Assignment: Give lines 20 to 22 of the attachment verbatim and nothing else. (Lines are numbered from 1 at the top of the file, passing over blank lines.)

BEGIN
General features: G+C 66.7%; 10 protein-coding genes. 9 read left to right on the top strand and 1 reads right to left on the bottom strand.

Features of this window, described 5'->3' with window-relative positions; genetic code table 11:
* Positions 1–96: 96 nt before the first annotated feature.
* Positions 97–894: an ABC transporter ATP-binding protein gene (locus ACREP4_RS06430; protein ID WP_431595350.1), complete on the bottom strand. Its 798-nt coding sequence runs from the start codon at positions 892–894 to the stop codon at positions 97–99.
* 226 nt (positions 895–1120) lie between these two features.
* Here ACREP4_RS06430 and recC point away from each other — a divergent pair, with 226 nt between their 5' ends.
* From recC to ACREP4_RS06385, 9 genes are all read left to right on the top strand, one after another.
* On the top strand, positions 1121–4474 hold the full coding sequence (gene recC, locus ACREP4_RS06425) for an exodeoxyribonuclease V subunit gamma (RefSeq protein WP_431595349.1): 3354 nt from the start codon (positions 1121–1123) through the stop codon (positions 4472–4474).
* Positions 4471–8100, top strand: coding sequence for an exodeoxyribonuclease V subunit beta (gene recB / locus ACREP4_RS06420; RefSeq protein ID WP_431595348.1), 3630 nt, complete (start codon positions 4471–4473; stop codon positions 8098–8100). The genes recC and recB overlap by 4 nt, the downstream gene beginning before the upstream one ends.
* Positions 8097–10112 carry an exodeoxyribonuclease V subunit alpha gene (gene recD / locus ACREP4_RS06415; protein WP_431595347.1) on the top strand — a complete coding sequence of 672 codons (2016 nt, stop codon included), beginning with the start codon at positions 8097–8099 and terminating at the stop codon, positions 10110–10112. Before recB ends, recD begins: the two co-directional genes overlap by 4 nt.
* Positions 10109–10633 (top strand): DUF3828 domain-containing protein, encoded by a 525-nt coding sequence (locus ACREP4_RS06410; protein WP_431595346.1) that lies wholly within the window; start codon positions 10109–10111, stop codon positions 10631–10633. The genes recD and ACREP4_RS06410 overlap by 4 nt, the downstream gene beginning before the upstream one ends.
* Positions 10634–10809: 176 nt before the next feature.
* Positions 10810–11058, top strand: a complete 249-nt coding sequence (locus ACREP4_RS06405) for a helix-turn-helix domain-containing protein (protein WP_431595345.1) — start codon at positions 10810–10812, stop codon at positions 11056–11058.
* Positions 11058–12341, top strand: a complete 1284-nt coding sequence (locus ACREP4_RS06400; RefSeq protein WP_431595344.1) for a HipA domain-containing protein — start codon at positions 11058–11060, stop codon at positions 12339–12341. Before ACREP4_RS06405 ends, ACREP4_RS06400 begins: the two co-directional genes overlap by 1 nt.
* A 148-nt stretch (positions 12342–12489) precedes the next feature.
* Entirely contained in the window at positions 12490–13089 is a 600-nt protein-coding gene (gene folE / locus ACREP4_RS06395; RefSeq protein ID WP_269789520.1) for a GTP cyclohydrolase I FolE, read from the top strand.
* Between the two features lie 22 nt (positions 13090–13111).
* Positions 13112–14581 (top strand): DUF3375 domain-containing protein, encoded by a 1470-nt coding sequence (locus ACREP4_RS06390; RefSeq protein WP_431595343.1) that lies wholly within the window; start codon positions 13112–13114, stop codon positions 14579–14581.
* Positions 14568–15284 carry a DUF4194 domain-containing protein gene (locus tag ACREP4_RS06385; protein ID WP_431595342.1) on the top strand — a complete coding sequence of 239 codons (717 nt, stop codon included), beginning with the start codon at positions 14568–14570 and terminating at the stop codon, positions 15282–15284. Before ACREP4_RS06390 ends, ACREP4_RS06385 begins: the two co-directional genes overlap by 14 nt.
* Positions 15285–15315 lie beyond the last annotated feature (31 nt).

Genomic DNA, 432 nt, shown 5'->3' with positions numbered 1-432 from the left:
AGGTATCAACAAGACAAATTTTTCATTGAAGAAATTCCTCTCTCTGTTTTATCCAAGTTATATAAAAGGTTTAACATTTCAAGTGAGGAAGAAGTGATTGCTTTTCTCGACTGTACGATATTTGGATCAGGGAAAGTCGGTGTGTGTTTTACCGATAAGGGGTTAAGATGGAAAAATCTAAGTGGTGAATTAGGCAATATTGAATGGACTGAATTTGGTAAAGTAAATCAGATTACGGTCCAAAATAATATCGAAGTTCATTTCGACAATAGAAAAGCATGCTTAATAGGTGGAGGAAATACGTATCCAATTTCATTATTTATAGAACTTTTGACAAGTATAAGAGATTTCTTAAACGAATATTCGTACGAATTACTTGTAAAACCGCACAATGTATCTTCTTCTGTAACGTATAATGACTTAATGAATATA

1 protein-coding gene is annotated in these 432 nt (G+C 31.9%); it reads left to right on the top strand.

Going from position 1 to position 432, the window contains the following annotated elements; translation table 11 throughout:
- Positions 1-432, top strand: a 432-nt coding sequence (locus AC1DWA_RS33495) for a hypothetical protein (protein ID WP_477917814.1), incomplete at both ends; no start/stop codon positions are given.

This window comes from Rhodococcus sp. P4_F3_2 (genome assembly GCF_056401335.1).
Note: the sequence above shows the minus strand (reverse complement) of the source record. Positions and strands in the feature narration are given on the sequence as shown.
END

* Positions 15285–15315 lie beyond the last annotated feature (31 nt).

Genomic DNA, 432 nt, shown 5'->3' with positions numbered 1-432 from the left:
AGGTATCAACAAGACAAATTTTTCATTGAAGAAATTCCTCTCTCTGTTTTATCCAAGTTATATAAAAGGTTTAACATTTCAAGTGAGGAAGAAGTGATTGCTTTTCTCGACTGTACGATATTTGGATCAGGGAAAGTCGGTGTGTGTTTTACCGATAAGGGGTTAAGATGGAAAAATCTAAGTGGTGAATTAGGCAATATTGAATGGACTGAATTTGGTAAAGTAAATCAGATTACGGTCCAAAATAATATCGAAGTTCATTTCGACAATAGAAAAGCATGCTTAATAGGTGGAGGAAATACGTATCCAATTTCATTATTTATAGAACTTTTGACAAGTATAAGAGATTTCTTAAACGAATATTCGTACGAATTACTTGTAAAACCGCACAATGTATCTTCTTCTGTAACGTATAATGACTTAATGAATATA